In the past, backside chips were merely used as carriers, but BSPDN technology allows for more space to be used for logic wafer design. According to simulation results, the transmission efficiency of backside PDN is seven times higher than traditional front-side PDN. Intel has also announced the introduction of this technology in the 20Å and 18Å processes.
To achieve BSPDN, a dedicated wafer thinning process (reducing it to a few hundred nanometers) is required, along with nanoscale through-silicon vias (nTSV) to connect backside power to the front-side logic chip.
Another key technology for BSPDN is the Buried Power Rail (BPR), a miniaturization technique that embeds wires beneath the transistors, with some inside the silicon substrate and others in shallow trench isolation oxide layers. BPR replaces power lines and ground lines under standard cells in traditional processes and further reduces the width of standard cells, mitigating IR voltage drop issues.
The diagram below illustrates BSPDN, where backside PDN’s metal wiring is connected to Buried Power Rails (BPR), and the backside of the chip (BS) is connected to the front side of the logic chip (FS).
The final category, 3D-IC, employs new 3D sequential technology (S3D) or Monolithic technology to vertically stack n-type and p-type transistors, forming a Complementary Field-Effect Transistor (CFET). This technology enables two transistors to be stacked and integrated into the size of a single transistor. This not only significantly increases transistor density but also simplifies the layout of CMOS logic circuits, enhancing design efficiency. As seen in the diagram below, n-type and p-type transistors are integrated vertically to form a CFET.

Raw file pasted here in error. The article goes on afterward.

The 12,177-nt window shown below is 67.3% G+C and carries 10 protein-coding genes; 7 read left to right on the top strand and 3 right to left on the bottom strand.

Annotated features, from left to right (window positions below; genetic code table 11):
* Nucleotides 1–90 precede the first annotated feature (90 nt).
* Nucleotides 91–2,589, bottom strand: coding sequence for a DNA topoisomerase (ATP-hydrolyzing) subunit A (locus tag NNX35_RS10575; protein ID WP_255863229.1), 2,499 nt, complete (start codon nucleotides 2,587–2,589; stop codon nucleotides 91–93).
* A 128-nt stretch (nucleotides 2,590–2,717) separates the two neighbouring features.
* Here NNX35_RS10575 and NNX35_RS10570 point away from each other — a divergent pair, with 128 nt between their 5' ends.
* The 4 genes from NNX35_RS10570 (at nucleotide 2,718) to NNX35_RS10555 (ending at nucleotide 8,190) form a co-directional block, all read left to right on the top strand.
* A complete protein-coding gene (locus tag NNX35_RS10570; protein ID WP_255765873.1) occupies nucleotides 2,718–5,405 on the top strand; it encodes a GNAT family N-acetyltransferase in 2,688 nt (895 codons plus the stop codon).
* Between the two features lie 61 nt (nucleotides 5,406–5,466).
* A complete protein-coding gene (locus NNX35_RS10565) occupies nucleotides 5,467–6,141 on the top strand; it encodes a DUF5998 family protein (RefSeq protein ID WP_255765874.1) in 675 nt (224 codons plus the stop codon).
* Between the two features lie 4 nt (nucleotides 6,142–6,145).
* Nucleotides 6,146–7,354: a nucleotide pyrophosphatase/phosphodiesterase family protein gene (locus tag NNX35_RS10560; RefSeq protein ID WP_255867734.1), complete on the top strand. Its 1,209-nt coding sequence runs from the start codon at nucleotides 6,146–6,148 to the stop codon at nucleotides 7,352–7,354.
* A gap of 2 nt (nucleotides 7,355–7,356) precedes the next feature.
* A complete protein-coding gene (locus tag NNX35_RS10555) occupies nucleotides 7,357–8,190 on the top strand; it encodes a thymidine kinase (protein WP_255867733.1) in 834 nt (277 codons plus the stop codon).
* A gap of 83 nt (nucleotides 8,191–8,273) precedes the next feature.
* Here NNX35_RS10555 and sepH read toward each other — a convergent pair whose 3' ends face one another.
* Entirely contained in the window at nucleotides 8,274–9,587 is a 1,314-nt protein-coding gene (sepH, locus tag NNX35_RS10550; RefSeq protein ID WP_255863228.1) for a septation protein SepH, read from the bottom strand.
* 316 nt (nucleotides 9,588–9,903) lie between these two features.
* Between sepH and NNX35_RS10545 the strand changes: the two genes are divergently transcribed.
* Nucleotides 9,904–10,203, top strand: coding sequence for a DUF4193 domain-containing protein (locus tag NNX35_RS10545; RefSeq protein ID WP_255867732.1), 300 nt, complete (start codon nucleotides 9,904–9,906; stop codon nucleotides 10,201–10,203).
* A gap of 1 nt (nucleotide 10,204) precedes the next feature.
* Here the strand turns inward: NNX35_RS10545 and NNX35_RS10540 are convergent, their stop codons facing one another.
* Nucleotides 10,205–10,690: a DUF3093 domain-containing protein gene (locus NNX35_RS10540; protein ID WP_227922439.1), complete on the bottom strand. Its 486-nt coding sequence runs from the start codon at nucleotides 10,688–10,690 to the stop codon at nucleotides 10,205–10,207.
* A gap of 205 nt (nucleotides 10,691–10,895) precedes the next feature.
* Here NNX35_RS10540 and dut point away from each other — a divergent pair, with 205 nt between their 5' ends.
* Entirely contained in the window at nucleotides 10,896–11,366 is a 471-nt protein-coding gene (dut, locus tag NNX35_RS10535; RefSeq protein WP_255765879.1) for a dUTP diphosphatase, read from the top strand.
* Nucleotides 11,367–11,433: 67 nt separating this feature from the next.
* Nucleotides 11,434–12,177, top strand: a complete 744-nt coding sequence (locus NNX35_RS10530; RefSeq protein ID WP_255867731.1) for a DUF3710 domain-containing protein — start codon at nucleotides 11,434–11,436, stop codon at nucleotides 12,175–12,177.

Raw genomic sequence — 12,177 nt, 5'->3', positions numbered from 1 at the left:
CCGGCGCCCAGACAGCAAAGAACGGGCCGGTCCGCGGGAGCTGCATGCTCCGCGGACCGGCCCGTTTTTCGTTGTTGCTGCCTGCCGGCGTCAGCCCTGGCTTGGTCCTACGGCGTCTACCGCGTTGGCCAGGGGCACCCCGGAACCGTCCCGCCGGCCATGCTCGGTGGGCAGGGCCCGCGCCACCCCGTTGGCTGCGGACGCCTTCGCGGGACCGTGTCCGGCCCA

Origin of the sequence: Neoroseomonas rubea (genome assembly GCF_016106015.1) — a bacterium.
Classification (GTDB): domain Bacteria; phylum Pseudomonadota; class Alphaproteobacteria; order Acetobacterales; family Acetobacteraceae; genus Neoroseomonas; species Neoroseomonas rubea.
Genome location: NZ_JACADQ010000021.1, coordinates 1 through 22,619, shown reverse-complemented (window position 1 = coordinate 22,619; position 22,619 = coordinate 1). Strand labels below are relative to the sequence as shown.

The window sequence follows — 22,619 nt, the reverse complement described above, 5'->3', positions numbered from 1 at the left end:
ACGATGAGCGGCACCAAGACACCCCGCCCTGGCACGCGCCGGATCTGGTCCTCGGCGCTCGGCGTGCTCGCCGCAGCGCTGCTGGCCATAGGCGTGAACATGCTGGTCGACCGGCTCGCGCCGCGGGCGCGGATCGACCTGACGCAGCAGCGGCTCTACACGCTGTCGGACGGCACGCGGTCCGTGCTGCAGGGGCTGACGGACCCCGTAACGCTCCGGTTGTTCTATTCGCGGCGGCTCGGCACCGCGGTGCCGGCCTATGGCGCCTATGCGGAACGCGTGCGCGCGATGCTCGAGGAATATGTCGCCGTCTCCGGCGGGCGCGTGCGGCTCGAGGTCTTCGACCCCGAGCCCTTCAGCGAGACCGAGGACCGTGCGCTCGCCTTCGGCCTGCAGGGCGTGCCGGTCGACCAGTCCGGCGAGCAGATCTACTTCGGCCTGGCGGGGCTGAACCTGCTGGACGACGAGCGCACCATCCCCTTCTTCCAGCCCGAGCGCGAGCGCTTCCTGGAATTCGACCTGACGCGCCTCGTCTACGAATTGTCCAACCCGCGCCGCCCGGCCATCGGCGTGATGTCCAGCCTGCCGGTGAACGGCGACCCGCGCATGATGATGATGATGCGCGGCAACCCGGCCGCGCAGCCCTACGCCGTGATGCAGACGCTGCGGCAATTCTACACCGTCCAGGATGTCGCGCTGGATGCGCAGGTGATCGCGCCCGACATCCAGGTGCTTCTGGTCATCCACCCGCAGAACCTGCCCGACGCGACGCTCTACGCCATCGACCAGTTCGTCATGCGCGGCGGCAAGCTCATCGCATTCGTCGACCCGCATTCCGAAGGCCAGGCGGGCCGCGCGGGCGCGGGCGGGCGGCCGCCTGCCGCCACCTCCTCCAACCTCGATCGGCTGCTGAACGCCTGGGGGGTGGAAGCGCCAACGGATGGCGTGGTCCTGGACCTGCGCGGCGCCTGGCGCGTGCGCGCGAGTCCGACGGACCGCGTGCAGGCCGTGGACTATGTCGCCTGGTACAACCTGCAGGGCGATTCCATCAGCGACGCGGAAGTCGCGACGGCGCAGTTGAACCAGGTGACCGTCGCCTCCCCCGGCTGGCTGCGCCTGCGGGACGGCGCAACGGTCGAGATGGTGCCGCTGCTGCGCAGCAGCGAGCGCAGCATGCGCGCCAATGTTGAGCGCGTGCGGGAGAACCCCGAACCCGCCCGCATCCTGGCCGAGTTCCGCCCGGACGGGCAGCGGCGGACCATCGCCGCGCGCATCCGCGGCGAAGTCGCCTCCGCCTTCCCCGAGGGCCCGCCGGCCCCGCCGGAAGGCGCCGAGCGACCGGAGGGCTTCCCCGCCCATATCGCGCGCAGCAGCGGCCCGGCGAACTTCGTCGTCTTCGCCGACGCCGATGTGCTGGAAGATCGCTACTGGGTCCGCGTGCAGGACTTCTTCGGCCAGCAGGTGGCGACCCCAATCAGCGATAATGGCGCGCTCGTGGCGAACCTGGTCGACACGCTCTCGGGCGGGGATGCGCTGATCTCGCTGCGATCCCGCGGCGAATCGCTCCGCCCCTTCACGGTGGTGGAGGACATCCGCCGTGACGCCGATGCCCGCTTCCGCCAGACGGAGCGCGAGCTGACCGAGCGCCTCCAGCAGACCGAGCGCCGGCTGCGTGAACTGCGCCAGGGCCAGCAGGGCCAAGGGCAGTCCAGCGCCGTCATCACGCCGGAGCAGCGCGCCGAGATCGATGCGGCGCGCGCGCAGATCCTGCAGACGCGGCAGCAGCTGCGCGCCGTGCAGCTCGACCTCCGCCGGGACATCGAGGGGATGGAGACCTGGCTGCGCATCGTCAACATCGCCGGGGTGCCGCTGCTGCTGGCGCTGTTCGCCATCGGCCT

Nevertheless, the key challenge lies in how to vertically integrate each minuscule transistor and address heat dissipation issues under high-speed computing. Major manufacturers are still in the development phase, but the technology’s biggest advantage lies in achieving the highest component density and the smallest node width, even without nodes. With the continuous increase in demand for high-speed computing, 3D-IC technology is set to become a focal point in the industry’s development.
3D Stacking Leading the Global Semiconductor Advancement
imec has outlined a roadmap for 3D stacking, aiming to reduce pitch spacings and increase point density within unit areas. However, imec also emphasizes that the development of 3D packaging technologies does not follow a linear timeline, as depicted in the figure above, as there is no single packaging technology that can cater to all requirements.
With the rapid development of applications such as AIGC, AR/VR, 8K, 5G, and others, a significant demand for computing power is expected to persist. To overcome the bottlenecks in semiconductor process technology, countries worldwide are fully engaged in advanced packaging research, and 3D stacking undoubtedly takes the center stage as the elixir for Moore’s Law continuation.